• Financial performance: With the average data breach costing millions, significant financial losses are not only at the fee for a breach but cascade to costs of incident response, investigation and further legal fees. These are the short-term affects but in the long-term these losses can continue as businesses experience loss of revenue as productivity has been impacted as well as reductions in customer base and market valve – seriously impacting the C-suite’s financial goals.  
  • Risk management: A data breach exposes the company to regulatory fines and legal action. The board is responsible for identifying and mitigating risks, including the risk of data breaches, to ensure the company’s continued success. Holding your data team accountable for breaches is no longer enough to keep protected. Responsibility for your data sits at the top of the funnel. 
  • Corporate governance: Any media attention from legal action and regulatory fines can hugely impact the company’s reputation and shareholder value. As well as loss of customer trust and confidence equally furthers revenue instability and market value. Responsibility for ethical and legal standards sits at the C-suite level, including the protection of customer and shareholder data.  

Too many senior leaders are still relying on the network security team to safeguard data. They are not inquiring enough to identify any potential risks to the business, which can be considered reckless. Neglecting to safeguard data is equivalent to failing to protect the company, its employees and shareholder value. Therefore, it is imperative that the C-suite must understand the significance of data security and the impact it has on their accountability.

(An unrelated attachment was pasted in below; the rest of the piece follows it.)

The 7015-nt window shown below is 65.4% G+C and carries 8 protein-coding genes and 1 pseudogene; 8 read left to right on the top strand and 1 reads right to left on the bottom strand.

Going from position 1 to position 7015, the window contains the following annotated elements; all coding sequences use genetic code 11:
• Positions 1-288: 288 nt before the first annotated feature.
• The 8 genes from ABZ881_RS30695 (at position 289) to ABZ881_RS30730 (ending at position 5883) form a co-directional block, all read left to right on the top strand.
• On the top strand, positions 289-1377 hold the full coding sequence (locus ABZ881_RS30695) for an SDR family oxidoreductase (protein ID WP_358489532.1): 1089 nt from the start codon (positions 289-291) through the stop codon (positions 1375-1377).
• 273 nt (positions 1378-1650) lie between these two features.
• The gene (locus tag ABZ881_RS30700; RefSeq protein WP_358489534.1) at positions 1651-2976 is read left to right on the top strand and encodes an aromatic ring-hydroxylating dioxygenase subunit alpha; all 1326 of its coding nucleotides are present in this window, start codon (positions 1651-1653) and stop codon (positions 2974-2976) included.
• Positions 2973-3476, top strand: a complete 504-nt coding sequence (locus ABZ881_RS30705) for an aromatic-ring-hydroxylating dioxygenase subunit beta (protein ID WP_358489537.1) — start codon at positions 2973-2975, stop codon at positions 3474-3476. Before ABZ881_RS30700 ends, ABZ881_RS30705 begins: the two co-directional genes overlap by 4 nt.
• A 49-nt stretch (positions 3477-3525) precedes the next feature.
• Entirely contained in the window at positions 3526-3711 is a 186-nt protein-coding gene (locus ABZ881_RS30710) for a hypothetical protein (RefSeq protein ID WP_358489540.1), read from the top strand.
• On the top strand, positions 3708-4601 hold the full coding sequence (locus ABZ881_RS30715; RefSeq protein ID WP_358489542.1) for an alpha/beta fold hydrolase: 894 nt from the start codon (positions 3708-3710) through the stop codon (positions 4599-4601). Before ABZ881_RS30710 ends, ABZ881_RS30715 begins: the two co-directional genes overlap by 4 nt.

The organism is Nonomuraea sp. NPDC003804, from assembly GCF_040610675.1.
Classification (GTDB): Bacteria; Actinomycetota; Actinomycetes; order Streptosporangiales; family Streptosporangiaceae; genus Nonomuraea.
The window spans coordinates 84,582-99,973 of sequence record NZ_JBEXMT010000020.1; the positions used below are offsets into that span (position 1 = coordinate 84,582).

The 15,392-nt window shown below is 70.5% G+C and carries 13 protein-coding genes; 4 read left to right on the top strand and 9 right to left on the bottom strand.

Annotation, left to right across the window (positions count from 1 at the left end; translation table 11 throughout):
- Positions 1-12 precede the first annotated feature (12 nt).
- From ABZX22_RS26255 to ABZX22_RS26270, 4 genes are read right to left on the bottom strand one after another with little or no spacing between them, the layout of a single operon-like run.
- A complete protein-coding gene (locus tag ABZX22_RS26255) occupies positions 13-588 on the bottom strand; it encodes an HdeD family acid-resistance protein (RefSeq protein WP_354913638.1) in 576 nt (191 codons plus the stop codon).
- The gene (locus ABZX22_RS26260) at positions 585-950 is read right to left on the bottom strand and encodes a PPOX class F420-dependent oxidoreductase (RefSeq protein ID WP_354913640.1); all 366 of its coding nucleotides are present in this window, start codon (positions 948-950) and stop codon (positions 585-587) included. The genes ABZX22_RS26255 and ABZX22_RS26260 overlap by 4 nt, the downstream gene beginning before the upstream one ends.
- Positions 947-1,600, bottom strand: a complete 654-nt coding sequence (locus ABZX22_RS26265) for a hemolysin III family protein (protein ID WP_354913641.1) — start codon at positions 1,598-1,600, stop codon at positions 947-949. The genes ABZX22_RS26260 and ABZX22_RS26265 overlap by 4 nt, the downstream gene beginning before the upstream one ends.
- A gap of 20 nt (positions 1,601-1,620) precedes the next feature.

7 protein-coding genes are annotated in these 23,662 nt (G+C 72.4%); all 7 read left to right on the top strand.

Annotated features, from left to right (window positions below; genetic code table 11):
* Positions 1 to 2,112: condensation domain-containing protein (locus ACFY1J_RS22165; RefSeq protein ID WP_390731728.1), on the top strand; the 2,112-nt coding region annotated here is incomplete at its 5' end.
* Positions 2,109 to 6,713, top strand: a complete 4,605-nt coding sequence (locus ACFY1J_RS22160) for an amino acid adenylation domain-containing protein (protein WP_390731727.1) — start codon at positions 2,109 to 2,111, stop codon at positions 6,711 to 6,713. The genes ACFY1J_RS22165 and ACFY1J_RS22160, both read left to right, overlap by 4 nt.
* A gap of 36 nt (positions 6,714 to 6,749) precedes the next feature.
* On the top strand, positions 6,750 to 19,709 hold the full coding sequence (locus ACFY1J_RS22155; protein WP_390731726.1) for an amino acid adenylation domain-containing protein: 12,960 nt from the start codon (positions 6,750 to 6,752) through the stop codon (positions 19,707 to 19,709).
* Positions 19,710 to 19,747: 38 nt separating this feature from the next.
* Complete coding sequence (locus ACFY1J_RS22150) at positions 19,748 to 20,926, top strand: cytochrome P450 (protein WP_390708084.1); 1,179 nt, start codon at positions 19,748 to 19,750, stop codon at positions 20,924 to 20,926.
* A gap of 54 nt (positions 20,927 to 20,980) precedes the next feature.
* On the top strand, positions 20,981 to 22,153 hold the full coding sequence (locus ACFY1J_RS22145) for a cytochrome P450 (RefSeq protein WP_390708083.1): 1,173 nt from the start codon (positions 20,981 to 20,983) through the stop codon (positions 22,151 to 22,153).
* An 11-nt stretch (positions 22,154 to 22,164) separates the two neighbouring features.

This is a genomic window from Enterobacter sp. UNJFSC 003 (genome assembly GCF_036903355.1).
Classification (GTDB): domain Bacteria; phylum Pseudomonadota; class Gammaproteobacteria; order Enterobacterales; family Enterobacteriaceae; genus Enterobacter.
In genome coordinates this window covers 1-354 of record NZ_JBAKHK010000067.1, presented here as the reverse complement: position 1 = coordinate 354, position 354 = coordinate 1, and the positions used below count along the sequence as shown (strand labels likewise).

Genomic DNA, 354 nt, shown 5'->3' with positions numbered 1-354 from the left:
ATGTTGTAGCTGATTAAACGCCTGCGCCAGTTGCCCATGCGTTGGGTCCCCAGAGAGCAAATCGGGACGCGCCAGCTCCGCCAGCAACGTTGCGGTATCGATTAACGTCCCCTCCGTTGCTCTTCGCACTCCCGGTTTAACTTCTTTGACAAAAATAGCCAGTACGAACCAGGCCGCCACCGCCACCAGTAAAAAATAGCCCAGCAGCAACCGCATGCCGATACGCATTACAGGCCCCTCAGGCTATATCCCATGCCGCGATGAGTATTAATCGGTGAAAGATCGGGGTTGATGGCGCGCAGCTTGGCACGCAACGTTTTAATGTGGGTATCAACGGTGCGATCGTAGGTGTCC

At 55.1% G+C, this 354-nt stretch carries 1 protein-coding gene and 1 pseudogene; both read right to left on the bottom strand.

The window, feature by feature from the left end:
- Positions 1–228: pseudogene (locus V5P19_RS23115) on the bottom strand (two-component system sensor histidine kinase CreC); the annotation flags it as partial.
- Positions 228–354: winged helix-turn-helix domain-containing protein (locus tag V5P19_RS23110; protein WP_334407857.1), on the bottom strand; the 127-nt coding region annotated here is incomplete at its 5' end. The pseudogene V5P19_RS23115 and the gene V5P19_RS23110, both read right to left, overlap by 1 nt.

The solution: Data protection across its entire journey

Traditionally, when it comes to data management the C-suite would hire a Chief Risk Manager and a team to manage its data and the responsibility would sit with them and not be classed as a wider business issue. However, CEOs are now personally liable for failing to meet regulations, making data protection a wider business issue that requires a shift in mindset. 

A crucial element of data protection sits at keeping data secure across its entire journey, from the source right the way through to its destination. Encrypting the data to keep it protected. 

Encrypted security measures can shield the data from unauthorised access, rendering it useless even if a hacker gains access. This means that in the event of a breach, the company will not be held liable for data stolen, fines, reputational damage, or the personal liability of the senior team.

The responsibility of implementing the appropriate security frameworks lies with senior management, who should conduct internal audits to ensure that only authorised individuals have access to the data and that it is unusable to any other unauthorised recipient. Hence, a data-driven approach is crucial for effective security measures and complete protection of the business.